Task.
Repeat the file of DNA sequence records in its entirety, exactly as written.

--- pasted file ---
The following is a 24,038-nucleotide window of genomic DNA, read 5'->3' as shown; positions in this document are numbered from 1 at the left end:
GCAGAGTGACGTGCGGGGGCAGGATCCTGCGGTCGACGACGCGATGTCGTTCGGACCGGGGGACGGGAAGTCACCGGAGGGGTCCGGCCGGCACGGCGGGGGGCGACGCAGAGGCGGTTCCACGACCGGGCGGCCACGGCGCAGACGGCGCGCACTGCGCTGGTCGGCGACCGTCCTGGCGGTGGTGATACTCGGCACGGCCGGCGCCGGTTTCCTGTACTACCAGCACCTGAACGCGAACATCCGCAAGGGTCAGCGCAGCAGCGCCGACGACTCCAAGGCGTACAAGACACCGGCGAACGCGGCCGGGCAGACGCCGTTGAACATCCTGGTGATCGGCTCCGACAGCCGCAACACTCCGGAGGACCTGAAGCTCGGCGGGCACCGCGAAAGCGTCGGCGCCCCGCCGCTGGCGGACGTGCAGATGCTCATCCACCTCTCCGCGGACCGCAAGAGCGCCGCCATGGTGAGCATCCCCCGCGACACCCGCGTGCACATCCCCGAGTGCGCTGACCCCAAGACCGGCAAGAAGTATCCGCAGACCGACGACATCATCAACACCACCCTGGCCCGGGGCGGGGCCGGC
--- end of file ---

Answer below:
The following is a 24,038-nucleotide window of genomic DNA, read 5'->3' as shown; positions in this document are numbered from 1 at the left end:
GCAGAGTGACGTGCGGGGGCAGGATCCTGCGGTCGACGACGCGATGTCGTTCGGACCGGGGGACGGGAAGTCACCGGAGGGGTCCGGCCGGCACGGCGGGGGGCGACGCAGAGGCGGTTCCACGACCGGGCGGCCACGGCGCAGACGGCGCGCACTGCGCTGGTCGGCGACCGTCCTGGCGGTGGTGATACTCGGCACGGCCGGCGCCGGTTTCCTGTACTACCAGCACCTGAACGCGAACATCCGCAAGGGTCAGCGCAGCAGCGCCGACGACTCCAAGGCGTACAAGACACCGGCGAACGCGGCCGGGCAGACGCCGTTGAACATCCTGGTGATCGGCTCCGACAGCCGCAACACTCCGGAGGACCTGAAGCTCGGCGGGCACCGCGAAAGCGTCGGCGCCCCGCCGCTGGCGGACGTGCAGATGCTCATCCACCTCTCCGCGGACCGCAAGAGCGCCGCCATGGTGAGCATCCCCCGCGACACCCGCGTGCACATCCCCGAGTGCGCTGACCCCAAGACCGGCAAGAAGTATCCGCAGACCGACGACATCATCAACACCACCCTGGCCCGGGGCGGGGCCGGC